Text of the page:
As I click the blog links that #CoEMS puts on Twitter for the EMS/Fire blog community, I find myself envious. Not only do I wish that I had put out some of that great material myself, but I think of all the things I'd love to blog about but never seem to have the time to post.
At the end of the day when you leave your 9-5 or shift work job, you collect your check and there's a on the other side of the timeclock. When I left the State after a two year project and started working for myself, with it came a whole new level of responsibility and accountibilty. It was all about getting the contract work done, even if that meant working nights and weekends. The downside is having too little time for things that I would like to be doing. The upside of this life is, that I'm not doing any one thing until I'm bored and drooling. Anyone that ever worked EMS would never be happy in some cramped office cubicle crunching numbers.
I don't think I've ever had just one job. When I was an EMT I was also working as an ER Tech. I did Red Cross work and was a Ski Patroller. As a medic, I went back to teach at the school where I was trained. Teaching became something I loved and have been doing since the late 80's. I've never figured out the exact numbers, but I know the EMS careers that started with my training are well into the thousands. Recently, at TAK Response, I ran into a Captain from Sparks, Nevada and recognized him immediately. I think he went through my EMT class in 1987!It's definately nice to know where thier careers have gone. I'm still in touch with quite a few.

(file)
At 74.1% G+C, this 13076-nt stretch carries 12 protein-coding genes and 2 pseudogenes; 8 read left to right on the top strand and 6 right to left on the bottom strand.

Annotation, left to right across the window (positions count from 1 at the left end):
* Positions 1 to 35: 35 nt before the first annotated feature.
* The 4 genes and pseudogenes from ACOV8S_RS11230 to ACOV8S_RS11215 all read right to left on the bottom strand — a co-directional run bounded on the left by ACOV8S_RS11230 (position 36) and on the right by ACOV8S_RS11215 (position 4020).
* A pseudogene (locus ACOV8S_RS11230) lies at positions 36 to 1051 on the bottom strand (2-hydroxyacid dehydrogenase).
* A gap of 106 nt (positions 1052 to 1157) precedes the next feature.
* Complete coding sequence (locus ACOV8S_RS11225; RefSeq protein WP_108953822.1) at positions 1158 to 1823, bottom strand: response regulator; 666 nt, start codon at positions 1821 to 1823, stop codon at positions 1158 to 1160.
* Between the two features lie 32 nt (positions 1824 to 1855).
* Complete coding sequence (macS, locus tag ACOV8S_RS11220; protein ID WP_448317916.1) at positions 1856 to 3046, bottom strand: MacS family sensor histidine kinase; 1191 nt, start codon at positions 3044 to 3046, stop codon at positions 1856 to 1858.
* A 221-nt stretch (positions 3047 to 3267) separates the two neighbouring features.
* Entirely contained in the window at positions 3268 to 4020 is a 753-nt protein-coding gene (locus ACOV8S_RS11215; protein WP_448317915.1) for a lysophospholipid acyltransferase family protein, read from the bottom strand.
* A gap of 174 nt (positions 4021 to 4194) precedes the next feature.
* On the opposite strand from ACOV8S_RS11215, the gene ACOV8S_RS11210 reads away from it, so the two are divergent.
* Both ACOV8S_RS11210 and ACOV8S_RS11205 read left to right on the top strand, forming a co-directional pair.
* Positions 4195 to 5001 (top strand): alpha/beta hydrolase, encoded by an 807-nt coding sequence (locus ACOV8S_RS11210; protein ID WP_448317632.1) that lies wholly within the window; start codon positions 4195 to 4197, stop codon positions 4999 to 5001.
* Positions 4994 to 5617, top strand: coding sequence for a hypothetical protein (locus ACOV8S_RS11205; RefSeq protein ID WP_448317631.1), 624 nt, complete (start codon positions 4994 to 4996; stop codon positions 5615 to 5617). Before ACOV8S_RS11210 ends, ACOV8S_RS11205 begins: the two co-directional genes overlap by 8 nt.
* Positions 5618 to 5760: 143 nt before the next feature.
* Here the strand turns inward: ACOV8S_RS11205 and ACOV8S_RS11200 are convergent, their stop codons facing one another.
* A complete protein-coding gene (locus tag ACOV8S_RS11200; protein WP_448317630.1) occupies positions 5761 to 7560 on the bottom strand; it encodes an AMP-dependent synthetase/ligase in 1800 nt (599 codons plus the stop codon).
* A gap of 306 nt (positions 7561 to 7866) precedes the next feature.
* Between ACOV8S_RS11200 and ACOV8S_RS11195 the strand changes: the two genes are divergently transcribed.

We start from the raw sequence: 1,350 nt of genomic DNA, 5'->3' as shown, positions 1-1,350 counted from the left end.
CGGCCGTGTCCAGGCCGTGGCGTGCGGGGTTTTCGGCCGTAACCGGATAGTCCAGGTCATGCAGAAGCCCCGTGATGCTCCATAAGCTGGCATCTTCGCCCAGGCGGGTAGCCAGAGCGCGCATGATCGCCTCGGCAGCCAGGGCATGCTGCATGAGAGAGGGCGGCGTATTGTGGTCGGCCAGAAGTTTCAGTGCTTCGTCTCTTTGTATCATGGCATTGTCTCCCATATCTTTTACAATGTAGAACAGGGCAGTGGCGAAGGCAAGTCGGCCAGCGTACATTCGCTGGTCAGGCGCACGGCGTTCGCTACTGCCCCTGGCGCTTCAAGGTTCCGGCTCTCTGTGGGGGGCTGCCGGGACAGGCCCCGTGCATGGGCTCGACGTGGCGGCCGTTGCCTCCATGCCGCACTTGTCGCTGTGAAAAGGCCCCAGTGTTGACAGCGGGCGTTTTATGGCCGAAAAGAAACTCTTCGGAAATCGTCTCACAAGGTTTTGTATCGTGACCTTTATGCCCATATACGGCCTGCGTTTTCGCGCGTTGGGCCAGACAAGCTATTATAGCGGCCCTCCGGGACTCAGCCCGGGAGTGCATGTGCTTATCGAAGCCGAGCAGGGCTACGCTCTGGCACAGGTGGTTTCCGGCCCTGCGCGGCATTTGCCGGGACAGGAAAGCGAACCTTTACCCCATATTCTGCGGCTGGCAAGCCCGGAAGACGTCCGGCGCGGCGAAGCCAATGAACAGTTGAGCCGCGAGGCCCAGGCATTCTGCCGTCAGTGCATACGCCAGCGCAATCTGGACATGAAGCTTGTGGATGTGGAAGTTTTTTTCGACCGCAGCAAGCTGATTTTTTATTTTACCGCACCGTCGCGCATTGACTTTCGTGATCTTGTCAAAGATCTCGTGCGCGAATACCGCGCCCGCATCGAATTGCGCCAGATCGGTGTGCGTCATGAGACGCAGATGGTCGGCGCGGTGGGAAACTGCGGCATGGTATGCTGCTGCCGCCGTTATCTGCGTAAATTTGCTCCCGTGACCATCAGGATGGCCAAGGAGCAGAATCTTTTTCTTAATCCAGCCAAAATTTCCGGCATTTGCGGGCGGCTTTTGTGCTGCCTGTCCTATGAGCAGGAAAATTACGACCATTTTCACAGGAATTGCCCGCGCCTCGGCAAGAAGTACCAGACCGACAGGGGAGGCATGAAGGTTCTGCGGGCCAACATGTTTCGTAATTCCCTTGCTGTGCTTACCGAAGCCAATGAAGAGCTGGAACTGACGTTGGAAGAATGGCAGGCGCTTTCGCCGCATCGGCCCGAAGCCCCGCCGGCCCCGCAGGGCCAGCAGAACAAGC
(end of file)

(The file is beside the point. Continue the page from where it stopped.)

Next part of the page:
So, I teach; do EMS training and QI for a fire department and a dispatch center; and do field training exercises for the federal government during the summer. That's the meat and potatoes. You gotta admit though, at least there's variety. I'm also the training Officer for Disaster Medical Assistance team CA-6, so there's always potential for a deployment.
What's down the road? That's the fun part. 2010 was stellar in terms of opportunity and meeting fantastic people. I was involved in the first ever TAK Response EMS/Fire/Police/Homeland Security conference in San Jose last September; I'm working with a training center called Public Safety Training Group in Brentwood; and I met a couple fire guys that are creating an awesome electronic PCR on an iPad called "iPCR". The product is by and for firefighter EMTs and paramedics and the iPad format is going to rock the EMS world. I will be doing a lot of work for them in an advisory capacity. And then there's Chronicles of EMS.
I "met" Thaddeus (Ted) Setla on Twitter. I followed his links to the "Level Zero Movie" that he created for Alameda County (where I first worked in Northern California) and was blown away at the sincerity and quality of his work.